Posts Tagged spa industry

Adding Services for Increased Spa Traffic

Posted on August 5, 2009 with No Comments

Increasing revenue and traffic for spas and MedSpas can be done several ways. One, open new locations, increase marketing efforts, or adding new services or products.

For many spas, opening new stores or locations may be part of a long-range growth plan, yet may not be suitable while operating in a down economy when spa treatments are viewed as either a luxury or discretionary.

Marketing efforts can be categorized as advertising or direct sales. Advertising can come in many forms. Direct mail, email campaigns, joint marketin efforts with related products or services, TV or radio. Many spas I have seen are flying banners outside their locations (local laws permitting), putting up billboards, and putting advertisements or discount inserts in papers, local news, press releases, or handing out discount or “specials” to customers and guests coming through the spa.

Increasing marketing efforts or expanding services is your best ROI when the economy has slowed. Massage Therapy, Botox or anti-wrinkle procedures, facials, and vein therapy can be supplemented with several ideas.

Another opportunity is making available additional services or products inside the store.

Selling in-expensive consumable products can help boost sales, improve traffic, and get consumers coming back. Spider vein creams can be excellent ancillary products following sclerotherapy or laser therapy. For pregnant women or those who have had children, a preventive or repairing stretch mark cream can help aid recovery and prevent scarring. And while injections can help smooth wrinkles and puff lips, anti wrinkle creams and serums help neck wrinkles, crow’s feet, and puffiness or dark circles under the eyes.

These products are designed to supplement and enhance procedures and improve weekly or monthly revenue. Choosing products that are expensive with luxurious packaging and “rock star” name brands may work against you. While they may certainly enhance the image of your spa (and to many that is important), high-priced skin care products have been shown to be great initial purchases, but lack the consumable “punch” needed for return purchases.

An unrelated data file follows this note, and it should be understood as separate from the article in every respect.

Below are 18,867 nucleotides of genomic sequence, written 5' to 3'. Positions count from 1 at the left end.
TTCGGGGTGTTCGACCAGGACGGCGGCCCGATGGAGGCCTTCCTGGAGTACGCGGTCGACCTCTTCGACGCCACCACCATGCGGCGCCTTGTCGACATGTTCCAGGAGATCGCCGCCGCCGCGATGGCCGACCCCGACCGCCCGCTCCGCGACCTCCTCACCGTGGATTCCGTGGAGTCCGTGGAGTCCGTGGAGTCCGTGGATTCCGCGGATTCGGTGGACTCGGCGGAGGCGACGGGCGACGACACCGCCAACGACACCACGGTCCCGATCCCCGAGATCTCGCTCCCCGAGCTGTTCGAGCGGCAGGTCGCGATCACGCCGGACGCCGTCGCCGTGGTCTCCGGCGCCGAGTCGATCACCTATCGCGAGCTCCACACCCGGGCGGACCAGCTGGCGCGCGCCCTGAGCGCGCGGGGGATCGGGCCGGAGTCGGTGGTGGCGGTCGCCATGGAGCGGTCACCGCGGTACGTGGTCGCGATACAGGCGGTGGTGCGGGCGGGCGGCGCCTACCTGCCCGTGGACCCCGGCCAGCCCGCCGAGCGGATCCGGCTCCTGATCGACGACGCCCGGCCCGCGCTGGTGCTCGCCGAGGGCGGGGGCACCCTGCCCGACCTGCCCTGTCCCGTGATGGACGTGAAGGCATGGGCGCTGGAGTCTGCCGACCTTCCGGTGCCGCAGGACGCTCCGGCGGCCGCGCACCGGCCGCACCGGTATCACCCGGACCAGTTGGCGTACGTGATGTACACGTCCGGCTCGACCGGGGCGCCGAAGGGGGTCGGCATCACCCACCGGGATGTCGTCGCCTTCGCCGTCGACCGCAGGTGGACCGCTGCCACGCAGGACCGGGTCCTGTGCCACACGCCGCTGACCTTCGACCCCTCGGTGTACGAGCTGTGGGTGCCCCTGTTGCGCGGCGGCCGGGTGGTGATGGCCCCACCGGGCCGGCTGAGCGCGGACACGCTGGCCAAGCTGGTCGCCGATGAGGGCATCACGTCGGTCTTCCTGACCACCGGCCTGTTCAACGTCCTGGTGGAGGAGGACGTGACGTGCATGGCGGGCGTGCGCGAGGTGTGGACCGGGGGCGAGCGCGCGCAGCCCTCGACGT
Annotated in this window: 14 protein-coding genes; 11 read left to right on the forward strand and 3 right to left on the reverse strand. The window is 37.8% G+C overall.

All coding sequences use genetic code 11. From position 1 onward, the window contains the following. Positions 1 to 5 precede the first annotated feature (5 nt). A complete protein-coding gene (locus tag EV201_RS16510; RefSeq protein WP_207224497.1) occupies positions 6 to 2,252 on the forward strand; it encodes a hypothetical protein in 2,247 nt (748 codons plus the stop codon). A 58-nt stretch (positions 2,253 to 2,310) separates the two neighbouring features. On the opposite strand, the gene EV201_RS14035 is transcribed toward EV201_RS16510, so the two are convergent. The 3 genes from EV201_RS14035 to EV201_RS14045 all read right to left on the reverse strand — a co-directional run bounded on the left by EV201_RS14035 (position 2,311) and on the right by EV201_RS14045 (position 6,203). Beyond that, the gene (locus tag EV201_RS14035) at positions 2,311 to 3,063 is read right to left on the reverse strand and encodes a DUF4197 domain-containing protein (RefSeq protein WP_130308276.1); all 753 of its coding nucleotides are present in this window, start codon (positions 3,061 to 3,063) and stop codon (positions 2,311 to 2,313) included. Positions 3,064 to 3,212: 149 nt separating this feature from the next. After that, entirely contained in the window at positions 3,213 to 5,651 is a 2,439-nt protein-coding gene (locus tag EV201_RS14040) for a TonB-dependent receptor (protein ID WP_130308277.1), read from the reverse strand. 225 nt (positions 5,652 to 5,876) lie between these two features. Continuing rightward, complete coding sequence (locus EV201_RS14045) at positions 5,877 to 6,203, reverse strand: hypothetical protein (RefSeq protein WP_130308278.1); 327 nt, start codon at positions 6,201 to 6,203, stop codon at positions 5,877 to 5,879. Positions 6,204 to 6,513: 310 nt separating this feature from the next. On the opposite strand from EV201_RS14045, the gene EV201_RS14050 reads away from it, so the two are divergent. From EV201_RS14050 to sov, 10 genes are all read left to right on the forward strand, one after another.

Anti Aging Conference: 9-12 September 2009 – San Jose, CA

Posted on July 6, 2009 with No Comments

The American Academy of Anti-Aging Medicine has announced its fall Congress and Exposition in San Jose, CA on September 9-12, 2009.

It is a 4 day event and they have over 75 speakers slated for presentations together with workshops on In-Office procedures. Several focus areas include hormone replacement therapy, aesthetic venous treatments (spider vein treatments), detox and weight management, stem cell research updates, as well as fundamental and advanced topics on managing your “Anti-Aging” practice – medical, spa or medspa – a critical topic in today’s challenging economic environment.

They are currently accepting enrollment into the conference (http://www.worldhealth.net/) and it is not too late for reserving the best spots as exhibitors. If you are a manufacturer of anti-aging skin care products, equipment, cosmetic or plastic surgery aids, advertising, or other anti-aging systems, you want to make sure you are in attendance. Spa and med spa owners and managers as well as clinicians will be on-hand.

Here are some very interesting facts to know if you are in the industry or considering it:

Fast Facts on The Anti-Aging Marketplace

  • The consumer public has voted with their wallets overwhelmingly in favor of the anti-aging healthcare model. The anti-aging marketplace is one that is demographics-driven: people around the world are getting older. As a result the anti-aging marketplace is projected to reach $41.94 billion by 2006, expanding at an average annual rate (AAGR) of 8% [Business Communications Company, 2002].
  • The anti-aging market is expected to grow to $41.94 billion in 2006, reflecting an average annual rate (AAGR) of 9% [“Drugs and Cosmetics for Aging Boomers,” Business Communications Company, Inc., 2002]
  • The market with the highest projected AAGR is hormone replacement therapy, at 16.5% [“Drugs and Cosmetics for Aging Boomers,” Business Communications Company, Inc., 2002]
  • Global nutraceuticals market grew from $38.2 billion in 1999, to reach $46.7 billion in 2002; by 2007, global nutraceutical sales are projected to reach $74.7 billion [reported by NutraIngredients.com, “Nutraceuticals sales to hit $75 billion”] In he nutraceuticals market stands at $17.1 billion [“NBJ Releases New Report on Maturing US Supplement Industry,” Nutrition Business Journal, September 2002.]
  • Sixty percent (60%) of Americans age 65+ are pursuing anti-aging interventions — including hormone replacement therapies and dietary supplementation [MSNBC Jan. 28, 2002.]
  • Dietary supplement sales in 2000 were $17 billion. [Nutrition Business Journal, Nov. 2001.]
  • Thirty-three percent (33%) of adults take supplements on the specific advice of their doctor. [Harris Interactive survey, 2001.]